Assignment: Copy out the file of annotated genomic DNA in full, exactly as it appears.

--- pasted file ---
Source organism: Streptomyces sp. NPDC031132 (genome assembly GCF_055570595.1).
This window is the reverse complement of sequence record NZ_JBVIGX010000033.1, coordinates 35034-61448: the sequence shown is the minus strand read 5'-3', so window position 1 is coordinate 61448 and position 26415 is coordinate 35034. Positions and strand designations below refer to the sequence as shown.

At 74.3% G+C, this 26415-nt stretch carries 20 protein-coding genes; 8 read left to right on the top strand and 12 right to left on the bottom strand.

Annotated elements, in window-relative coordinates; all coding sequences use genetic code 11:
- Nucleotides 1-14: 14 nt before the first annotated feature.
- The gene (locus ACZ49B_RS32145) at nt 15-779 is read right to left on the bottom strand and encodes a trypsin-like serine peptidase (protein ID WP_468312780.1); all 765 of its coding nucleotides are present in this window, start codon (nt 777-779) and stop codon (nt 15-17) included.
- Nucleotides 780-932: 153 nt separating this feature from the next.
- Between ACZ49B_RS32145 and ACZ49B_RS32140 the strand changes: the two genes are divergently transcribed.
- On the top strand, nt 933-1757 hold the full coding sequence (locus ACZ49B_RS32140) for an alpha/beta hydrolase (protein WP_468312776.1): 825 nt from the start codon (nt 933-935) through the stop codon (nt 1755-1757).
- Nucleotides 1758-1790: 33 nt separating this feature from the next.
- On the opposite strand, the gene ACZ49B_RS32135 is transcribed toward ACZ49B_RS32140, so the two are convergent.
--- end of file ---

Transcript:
Source organism: Streptomyces sp. NPDC031132 (genome assembly GCF_055570595.1).
This window is the reverse complement of sequence record NZ_JBVIGX010000033.1, coordinates 35034-61448: the sequence shown is the minus strand read 5'-3', so window position 1 is coordinate 61448 and position 26415 is coordinate 35034. Positions and strand designations below refer to the sequence as shown.

At 74.3% G+C, this 26415-nt stretch carries 20 protein-coding genes; 8 read left to right on the top strand and 12 right to left on the bottom strand.

Annotated elements, in window-relative coordinates; all coding sequences use genetic code 11:
- Nucleotides 1-14: 14 nt before the first annotated feature.
- The gene (locus ACZ49B_RS32145) at nt 15-779 is read right to left on the bottom strand and encodes a trypsin-like serine peptidase (protein ID WP_468312780.1); all 765 of its coding nucleotides are present in this window, start codon (nt 777-779) and stop codon (nt 15-17) included.
- Nucleotides 780-932: 153 nt separating this feature from the next.
- Between ACZ49B_RS32145 and ACZ49B_RS32140 the strand changes: the two genes are divergently transcribed.
- On the top strand, nt 933-1757 hold the full coding sequence (locus ACZ49B_RS32140) for an alpha/beta hydrolase (protein WP_468312776.1): 825 nt from the start codon (nt 933-935) through the stop codon (nt 1755-1757).
- Nucleotides 1758-1790: 33 nt separating this feature from the next.
- On the opposite strand, the gene ACZ49B_RS32135 is transcribed toward ACZ49B_RS32140, so the two are convergent.